Similarly, the instrument miscentering error can be significant when the sight distances are short. The equation to determine its contribution to the overall angular uncertainty is shown in Equation 5 where:
 D3 is the length of the distance connecting the backsight and foresight stations, which can be computed using the law of cosines, σi,
 the estimated error in instrument miscentering, and
 other terms as previously defined.
This error is interesting because it also depends on the size of the angle, which affects D3. Again, assuming an instrument miscentering error of ±0.005 ft with a 90° observed angle, the uncertainty in the angle due to instrument miscentering is ±10.3” for a 100ft sight length, ±5.2” for a 200ft sight length, and ±2.6” for a 400ft sight length. Again, short sight distances result in larger uncertainties in the observed angles, and these angles must be weighted accordingly.
If the instrument is slightly off level, this means that a true horizontal angle is not being observed. The contribution of this error to the overall angular error depends on the amount of misleveling, which is a function of the sensitivity of the level vial, and the fractional division the instrument is out of level. It is also a function of the zenith angle to the target.
The error in the angle due to instrument misleveling is show in Equation 6 where:

fd is the fractional division that the instrument is out of level,
 μ the sensitivity of the level vial/electronic level,
 zBS the zenith angle of the backsight,
 zFS the zenith angle of the foresight, and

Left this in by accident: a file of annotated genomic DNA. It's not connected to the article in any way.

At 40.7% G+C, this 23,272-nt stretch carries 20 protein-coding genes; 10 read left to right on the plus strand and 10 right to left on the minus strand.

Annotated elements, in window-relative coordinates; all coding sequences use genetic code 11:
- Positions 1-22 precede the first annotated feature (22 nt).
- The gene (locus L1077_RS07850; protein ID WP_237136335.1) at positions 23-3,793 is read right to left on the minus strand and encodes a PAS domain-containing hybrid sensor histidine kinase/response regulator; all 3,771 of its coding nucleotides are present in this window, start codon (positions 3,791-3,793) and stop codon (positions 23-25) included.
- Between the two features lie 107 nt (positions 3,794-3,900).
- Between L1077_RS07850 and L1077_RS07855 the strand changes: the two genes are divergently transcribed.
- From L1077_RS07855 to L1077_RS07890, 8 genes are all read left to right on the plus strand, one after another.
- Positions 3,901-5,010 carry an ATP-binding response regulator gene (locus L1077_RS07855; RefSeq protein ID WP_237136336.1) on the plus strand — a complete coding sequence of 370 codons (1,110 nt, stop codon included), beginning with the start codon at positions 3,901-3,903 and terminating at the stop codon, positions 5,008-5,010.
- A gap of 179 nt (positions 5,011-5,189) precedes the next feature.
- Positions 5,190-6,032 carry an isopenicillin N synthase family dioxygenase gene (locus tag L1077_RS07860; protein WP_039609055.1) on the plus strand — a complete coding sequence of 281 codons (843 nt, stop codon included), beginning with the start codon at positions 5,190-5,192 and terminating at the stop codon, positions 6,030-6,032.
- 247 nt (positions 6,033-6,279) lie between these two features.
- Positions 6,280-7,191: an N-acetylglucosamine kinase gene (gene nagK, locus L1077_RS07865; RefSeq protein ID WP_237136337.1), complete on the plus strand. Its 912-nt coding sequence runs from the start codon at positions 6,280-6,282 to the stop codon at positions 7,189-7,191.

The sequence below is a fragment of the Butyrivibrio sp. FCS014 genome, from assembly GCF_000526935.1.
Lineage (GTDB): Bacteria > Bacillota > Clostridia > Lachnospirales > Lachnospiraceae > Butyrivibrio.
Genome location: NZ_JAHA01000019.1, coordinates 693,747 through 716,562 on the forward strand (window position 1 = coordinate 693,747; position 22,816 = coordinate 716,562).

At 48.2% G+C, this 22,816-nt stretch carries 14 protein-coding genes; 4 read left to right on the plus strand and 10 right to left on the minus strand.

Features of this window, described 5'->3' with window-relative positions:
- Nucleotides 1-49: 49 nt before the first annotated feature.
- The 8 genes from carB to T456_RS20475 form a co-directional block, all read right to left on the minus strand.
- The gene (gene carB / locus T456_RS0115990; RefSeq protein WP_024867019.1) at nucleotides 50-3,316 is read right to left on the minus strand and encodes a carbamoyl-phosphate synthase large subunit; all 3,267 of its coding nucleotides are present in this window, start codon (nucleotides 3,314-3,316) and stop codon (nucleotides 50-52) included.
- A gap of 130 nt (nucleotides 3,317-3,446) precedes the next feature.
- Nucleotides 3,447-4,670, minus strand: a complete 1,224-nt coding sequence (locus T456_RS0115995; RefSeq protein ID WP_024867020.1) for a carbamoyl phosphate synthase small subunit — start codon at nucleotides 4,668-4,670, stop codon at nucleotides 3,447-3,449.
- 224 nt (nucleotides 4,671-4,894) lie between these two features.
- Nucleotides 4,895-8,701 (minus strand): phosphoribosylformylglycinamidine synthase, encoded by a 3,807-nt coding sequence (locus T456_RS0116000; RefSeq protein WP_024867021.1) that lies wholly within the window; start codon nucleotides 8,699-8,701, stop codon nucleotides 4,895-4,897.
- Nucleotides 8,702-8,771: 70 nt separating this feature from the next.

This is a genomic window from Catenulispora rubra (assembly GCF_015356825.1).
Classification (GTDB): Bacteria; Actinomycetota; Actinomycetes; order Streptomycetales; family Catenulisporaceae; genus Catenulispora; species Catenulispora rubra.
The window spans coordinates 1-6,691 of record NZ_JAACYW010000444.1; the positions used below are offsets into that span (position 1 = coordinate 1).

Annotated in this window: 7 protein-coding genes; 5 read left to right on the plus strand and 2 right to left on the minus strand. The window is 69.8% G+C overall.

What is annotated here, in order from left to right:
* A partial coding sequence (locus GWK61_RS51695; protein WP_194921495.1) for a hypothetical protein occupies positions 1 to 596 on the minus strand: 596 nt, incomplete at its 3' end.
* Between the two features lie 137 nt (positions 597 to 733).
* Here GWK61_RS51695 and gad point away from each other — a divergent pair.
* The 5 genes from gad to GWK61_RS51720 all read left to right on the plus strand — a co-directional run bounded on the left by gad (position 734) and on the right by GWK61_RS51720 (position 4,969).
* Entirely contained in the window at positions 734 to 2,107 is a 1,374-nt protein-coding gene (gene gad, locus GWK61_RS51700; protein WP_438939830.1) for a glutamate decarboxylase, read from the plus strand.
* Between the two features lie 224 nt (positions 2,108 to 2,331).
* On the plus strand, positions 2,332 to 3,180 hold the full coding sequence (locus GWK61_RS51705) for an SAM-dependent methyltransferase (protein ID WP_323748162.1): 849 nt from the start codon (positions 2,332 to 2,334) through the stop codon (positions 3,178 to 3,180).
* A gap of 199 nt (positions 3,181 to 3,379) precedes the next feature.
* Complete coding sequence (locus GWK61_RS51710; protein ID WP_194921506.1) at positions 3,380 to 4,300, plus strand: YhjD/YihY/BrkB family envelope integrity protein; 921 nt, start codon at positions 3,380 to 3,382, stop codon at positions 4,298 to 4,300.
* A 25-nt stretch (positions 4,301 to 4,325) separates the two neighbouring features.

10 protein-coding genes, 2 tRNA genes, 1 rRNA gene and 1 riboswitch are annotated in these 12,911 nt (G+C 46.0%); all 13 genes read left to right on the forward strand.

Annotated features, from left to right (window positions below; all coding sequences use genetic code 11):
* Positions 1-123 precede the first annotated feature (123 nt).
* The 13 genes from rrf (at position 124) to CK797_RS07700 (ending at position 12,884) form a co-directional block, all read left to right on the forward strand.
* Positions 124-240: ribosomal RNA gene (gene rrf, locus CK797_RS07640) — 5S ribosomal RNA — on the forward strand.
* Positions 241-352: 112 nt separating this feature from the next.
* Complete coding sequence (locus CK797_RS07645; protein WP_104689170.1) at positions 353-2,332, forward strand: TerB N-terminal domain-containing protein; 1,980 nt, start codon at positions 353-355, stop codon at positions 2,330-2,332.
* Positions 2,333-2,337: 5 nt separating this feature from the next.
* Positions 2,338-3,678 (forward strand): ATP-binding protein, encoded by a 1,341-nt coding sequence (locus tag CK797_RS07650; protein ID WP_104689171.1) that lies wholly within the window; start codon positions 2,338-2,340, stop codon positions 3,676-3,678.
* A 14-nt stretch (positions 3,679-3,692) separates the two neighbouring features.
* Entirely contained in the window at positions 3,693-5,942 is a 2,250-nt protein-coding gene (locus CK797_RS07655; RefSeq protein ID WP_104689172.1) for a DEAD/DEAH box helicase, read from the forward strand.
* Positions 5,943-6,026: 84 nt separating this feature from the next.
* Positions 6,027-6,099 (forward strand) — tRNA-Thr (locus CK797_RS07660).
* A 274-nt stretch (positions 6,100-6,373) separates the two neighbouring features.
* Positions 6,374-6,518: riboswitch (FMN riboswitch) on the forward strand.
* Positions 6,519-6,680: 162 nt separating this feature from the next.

n the number of times the angle is observed.
If the zenith angles are 90°, the contribution of misleveling to the angular error is 0”. As the zenith angle increases or decreases, the σα1 increases. Table 1 shows the angular error for zenith angles going from 90° to 45° with an instrument that is 7.5” out of level (1/4 of a 30” bubble division) for various number of repetitions, n.
As can be seen from the Table 1, the contribution of this error to horizontal angles is small for zenith angles within 15° of horizontal. However, as your sight lines increase or decrease in elevation, misleveling becomes more significant and precise leveling becomes more important.
This explains why traverse that proceed up and down steep slopes often have larger angular misclosures than those in relatively flat regions. For those of you thinking, “Wait my instrument has dualaxis compensation,” I ask when was the last time you checked its calibration and how often do you calibrate the instrument?
In the next series of these articles, I discuss how to determine each major contributor to the error in an angle observation. In the next article I demonstrate how to estimate the standard error in an observed angle using these equations. Until next time, happy surveying.
References
 Buckner, R.B. 1983. Surveying Measurements and Their Analysis. Landmark Enterprises, Rancho Cordova, CA.
 Ghilani, C. 2010. Adjustment Computations: Spatial Data Analysis. Wiley & Sons, Inc., Hoboken, NJ.
 Mikhail, E. and G. Gracie. 1981. Analysis and Adjustment of Surveying Measurements. Van Nostrand Reinhold, New York, NY.